Thanks,
    John

    ReplyDelete
  5. Yours has to be one of the more interesting cycling blogs out there. I really dig the stuff about cycling in Latin America. Until I read about it here, I had no idea how popular it is there.

    The Zefal HPX and Topeak Road Master Blaster are supposed to be quite good. Yellowjersey.org has a good page on them here http://www.yellowjersey.org/hpx.html.

    ReplyDelete
  6. John,
    I'm very happy to hear that you've enjoyed the blog. No worries, few people are the level of riding that they are, which is what makes them special. Hats off to them.

    If I can put my obnoxious internet persona aside for a minute, it warms my heart to hear your story, and I'm happy to hear that cycling – and in some tiny, tiny way– this blog has been a way for you to reconnect with your Colombian roots. There's tons more I want to post about regarding Colombia and cycling, so stay tuned. You were born in an amazing country, with a great tradition in cycling. If you'd like, email me (link at the top right) to chat anytime. Saludos de un Colombiano a otro.

    ReplyDelete
  7. The Topeak Road Master Blaster looks cheap as shit, but I've had mine for years and it still holds up strong. In fact, everyone with minis usually ends up asking to use mine at one point or another.

    P.S. - I have the Hulk like strength too, so no worries there.

    ReplyDelete
  8. I have nothing of value to say here. So i'll just stick with:
    Slayer rule!

    ReplyDelete
  9. Yeah. This blog fuckin rules, Lucho. Keep it up man.

    ReplyDelete
  10. Frame pump? way to much extra weight. You have to go with the CO2 Pumps and cartridges.

    ReplyDelete
  11. i'm a fan of the topeak road morph series. connects to the tire with a hose so it wont tear off stems, has a foot rest for leverage, and i can get my tires up to 120 psi even with cyclist arms.

    ReplyDelete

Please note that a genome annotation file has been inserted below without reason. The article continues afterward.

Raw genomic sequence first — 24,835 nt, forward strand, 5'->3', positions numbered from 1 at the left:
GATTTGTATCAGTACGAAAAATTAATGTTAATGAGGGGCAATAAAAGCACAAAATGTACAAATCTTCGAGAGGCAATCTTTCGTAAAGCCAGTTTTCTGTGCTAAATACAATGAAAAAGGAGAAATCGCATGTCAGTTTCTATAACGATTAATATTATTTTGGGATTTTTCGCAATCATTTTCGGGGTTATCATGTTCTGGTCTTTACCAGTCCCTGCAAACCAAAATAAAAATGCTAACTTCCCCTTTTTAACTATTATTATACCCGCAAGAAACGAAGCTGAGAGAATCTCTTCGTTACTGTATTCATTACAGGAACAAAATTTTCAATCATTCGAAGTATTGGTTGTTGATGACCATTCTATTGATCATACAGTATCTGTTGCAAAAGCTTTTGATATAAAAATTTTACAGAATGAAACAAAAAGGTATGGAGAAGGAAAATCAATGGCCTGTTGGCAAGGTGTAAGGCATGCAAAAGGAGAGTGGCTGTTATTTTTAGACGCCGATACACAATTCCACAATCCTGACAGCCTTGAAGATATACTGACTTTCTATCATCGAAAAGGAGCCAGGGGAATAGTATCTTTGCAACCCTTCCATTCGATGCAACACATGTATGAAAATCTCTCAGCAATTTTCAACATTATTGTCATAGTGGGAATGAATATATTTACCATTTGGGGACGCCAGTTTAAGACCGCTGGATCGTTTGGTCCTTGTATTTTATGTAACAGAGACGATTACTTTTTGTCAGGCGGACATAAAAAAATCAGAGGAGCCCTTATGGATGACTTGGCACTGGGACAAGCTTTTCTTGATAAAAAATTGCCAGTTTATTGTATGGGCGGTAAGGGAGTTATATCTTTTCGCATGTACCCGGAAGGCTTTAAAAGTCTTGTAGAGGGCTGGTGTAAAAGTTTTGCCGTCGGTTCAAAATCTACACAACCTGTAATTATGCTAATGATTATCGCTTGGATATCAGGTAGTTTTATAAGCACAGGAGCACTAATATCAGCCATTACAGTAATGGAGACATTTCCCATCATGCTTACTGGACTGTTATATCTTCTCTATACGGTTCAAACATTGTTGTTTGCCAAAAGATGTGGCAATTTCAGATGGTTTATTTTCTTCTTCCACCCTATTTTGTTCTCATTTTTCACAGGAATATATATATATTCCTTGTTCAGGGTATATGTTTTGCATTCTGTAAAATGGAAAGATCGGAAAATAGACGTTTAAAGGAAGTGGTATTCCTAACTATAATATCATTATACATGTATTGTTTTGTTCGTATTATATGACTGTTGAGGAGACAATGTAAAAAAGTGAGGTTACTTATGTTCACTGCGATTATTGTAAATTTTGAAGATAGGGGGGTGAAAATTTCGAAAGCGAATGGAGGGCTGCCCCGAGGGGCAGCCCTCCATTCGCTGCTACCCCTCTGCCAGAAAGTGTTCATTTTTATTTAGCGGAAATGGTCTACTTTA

12. Slayer rule OR Slayer ruleS ?!!? discuss...

    oh and BTW, in the next episode of my podcast i recap the Tour de San Luis.

    ReplyDelete
  13. slayer is singular, because they are a band. having said that, more often than not, people would say "slayer rules!" at least that's what kids write with sharpie on their lockers.

    thank you guys for the frame pump ideas. i will check them out. Cannibal...my bike is not the lightest...so I'm not too worried about weight. my commuter bike is seriously so freaking heavy...it's not even funny. I'd like to think that it will make me faster on my regular road bike. we can all dream.

    ReplyDelete
  14. all you haters suck my correct grammar.

    ReplyDelete
  15. Yeah, what Jefe said about the Lezyne pumps, but don't bother with the foot-rest one, just use the regular Pressure Drive. Only other good frame pumps are the old school Zefal frame fit pumps, they're friggin' huge and only look right if your bike is has lugs (but they are good dog deterents).

    ReplyDelete
  16. Death Race, I wasn't hating, i really was wondering if Slayer is plural or singular.

    ReplyDelete
  17. cancion completa, papá

    http://www.goear.com/listen/1d491fb/el-lider-diomedes-diaz-and-el-cocha-molina

    hasta la meta final!!!!!!

    Camilo

    ReplyDelete

Note: Only a member of this blog may post a comment.